Whether they speak or walk, Chicagoans old and new share the mannerisms they’ve learned while living in the city in a viral Reddit thread that highlights the idiosyncrasies of the Windy City.
Thread posted on Chicago-based subreddit r/chicagoasked users, “What habits/mannerisms have you picked up since living in Chicago?”
The responses showed the bravado, the grit, and the kindness that people in Chicago observe one another on a daily basis.
One commentator spoke of the casual kindness seen in Chicago people compared to other parts of the country.
“I have lived here for 10 years, lived here for 2 years, and just moved here. expectations.
Friends living in other parts of the country dashed this hope. Thank you for being generally competent and polite,” said one commenter.
Another commenter agreed, saying that even if it doesn’t feel like the best, his approach to interacting with Chicagoans always feels genuine.
“I know people aren’t pretending to be kind to me. They aren’t trying to hide that they’re genuinely kind or not interested in being in a bad mood or being friendly. It’s just polite. Hypocrisy that turns unpleasant after even the slightest negative event is common in other parts of this country, and I can’t stand it.
While the US South has a reputation for hospitality, another commenter noted that Chicago’s hospitality is alive and well.
“Growing up in the South, we used to joke that if someone invited you to dinner, you had to do it three times before they realized what it meant… Here they mean it.
Part of that treat is the spread of fried chicken, Italian beef and most accioli for large gatherings.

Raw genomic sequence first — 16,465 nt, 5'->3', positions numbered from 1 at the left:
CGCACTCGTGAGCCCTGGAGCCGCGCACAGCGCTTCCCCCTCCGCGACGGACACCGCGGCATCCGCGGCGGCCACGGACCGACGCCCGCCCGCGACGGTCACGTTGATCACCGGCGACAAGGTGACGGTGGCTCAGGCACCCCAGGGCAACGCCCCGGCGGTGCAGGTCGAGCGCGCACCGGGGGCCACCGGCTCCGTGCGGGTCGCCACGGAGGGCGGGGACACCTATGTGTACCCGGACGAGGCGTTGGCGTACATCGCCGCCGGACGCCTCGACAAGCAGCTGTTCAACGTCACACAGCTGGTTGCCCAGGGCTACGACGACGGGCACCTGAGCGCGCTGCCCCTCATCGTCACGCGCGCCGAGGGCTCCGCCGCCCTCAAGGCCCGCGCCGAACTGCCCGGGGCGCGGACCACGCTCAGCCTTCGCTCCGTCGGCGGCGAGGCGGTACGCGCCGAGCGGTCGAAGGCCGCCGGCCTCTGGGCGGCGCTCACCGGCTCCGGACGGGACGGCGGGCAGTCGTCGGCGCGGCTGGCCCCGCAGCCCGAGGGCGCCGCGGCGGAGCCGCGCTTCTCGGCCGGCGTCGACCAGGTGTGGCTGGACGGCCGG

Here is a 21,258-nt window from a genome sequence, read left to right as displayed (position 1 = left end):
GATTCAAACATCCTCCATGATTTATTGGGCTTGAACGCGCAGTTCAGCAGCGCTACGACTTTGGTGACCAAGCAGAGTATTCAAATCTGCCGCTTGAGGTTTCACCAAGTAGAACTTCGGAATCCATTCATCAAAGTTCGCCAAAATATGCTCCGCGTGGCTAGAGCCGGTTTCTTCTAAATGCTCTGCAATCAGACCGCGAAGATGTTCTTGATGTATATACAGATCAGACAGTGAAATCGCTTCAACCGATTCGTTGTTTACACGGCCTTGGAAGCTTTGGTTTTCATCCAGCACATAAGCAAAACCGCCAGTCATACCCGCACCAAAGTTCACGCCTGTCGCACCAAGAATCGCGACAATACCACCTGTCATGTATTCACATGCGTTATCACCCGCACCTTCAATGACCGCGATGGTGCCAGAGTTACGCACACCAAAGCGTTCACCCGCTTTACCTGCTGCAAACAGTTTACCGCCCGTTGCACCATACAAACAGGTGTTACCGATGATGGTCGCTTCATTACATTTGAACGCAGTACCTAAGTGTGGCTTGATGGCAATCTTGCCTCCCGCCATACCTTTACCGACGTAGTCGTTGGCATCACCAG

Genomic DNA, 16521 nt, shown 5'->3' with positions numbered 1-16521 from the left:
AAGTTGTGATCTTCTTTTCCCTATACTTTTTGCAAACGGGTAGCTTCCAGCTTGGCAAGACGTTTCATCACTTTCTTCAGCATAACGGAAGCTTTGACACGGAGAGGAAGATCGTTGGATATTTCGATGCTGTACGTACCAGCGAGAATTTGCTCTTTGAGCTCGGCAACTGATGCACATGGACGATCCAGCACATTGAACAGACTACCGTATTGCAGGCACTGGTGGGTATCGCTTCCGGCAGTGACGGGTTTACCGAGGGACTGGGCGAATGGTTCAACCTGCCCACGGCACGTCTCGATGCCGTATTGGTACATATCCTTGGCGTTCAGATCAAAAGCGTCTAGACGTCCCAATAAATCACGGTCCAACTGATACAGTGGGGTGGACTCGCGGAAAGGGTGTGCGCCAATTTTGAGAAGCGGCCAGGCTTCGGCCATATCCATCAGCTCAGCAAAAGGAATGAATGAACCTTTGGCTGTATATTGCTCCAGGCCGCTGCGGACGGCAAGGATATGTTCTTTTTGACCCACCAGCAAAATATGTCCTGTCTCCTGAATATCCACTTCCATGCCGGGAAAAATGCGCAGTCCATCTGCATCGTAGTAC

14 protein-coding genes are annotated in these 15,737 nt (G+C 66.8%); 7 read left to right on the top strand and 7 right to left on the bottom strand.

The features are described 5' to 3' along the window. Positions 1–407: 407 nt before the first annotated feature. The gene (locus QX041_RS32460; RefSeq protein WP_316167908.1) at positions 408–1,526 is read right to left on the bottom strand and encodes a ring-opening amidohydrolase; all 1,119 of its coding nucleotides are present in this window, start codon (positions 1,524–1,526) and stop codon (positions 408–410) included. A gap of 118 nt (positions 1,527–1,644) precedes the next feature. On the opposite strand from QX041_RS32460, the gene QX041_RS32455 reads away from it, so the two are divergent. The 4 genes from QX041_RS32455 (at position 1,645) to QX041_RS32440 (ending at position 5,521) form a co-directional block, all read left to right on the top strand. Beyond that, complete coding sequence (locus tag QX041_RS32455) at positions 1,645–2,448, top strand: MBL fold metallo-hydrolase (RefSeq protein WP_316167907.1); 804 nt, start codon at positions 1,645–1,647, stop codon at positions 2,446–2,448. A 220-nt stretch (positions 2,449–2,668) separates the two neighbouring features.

“When I go to events outside of Chicago (weddings, graduations, get-togethers, etc.) I get a little sad or depressed, but I don’t have Italian beef, fried chicken, or moss accoli. Growing up, that’s the main reason. I just realized it’s about Chicago,” read the comment.
The hustle and bustle of walking from block to block in Chicago is now lost to residents, including those who may not have known how fast they were walking.
One commented, “I’m walking really fast now (laughs), but I’ve never thought about it before,” and there were replies that reflected their emotions.
“My mother came to visit me a few weeks ago and was annoyed at how slow she was walking, especially in a crowded area.”
Other commentators talked about the city’s linguistic quirks, staunchly endorsed gym shoes in favor of tennis shoes and sneakers, acknowledged that “ope” had entered their vocabulary, and proudly criticized the way paczki was pronounced. I admit that I know
One commenter presented a summary of common beliefs and behaviors of Chicagoans over a lifetime.
- No, yes means yes and yes means no.I didn’t realize this was the obvious Chicago way to say it.
- When you say “welp” at any gathering, everyone immediately understands that it’s time to leave.
- Strange changes in weather can be explained by saying, “Lake effect, am I right?”
- To Chicagoans, anything south of Kankakee is “southern Illinois,” which is not geographically correct.
- El means subway and train means commuter train.
- As soon as you live within the city limits, you’ll feel an overwhelming urge to correct people in Westmont or Des Plaines who say they’re from Chicago.
In language every Chicago citizen can understand, one commenter put it simply:
“7-7-3, 2-0-2” refers to the iconic Luna jingle that has been a staple on Chicago-area airwaves for decades.
Many commentators are proud of what sets Chicago apart from other major American cities and preserves Chicago’s unique dialect, cuisine, and culture.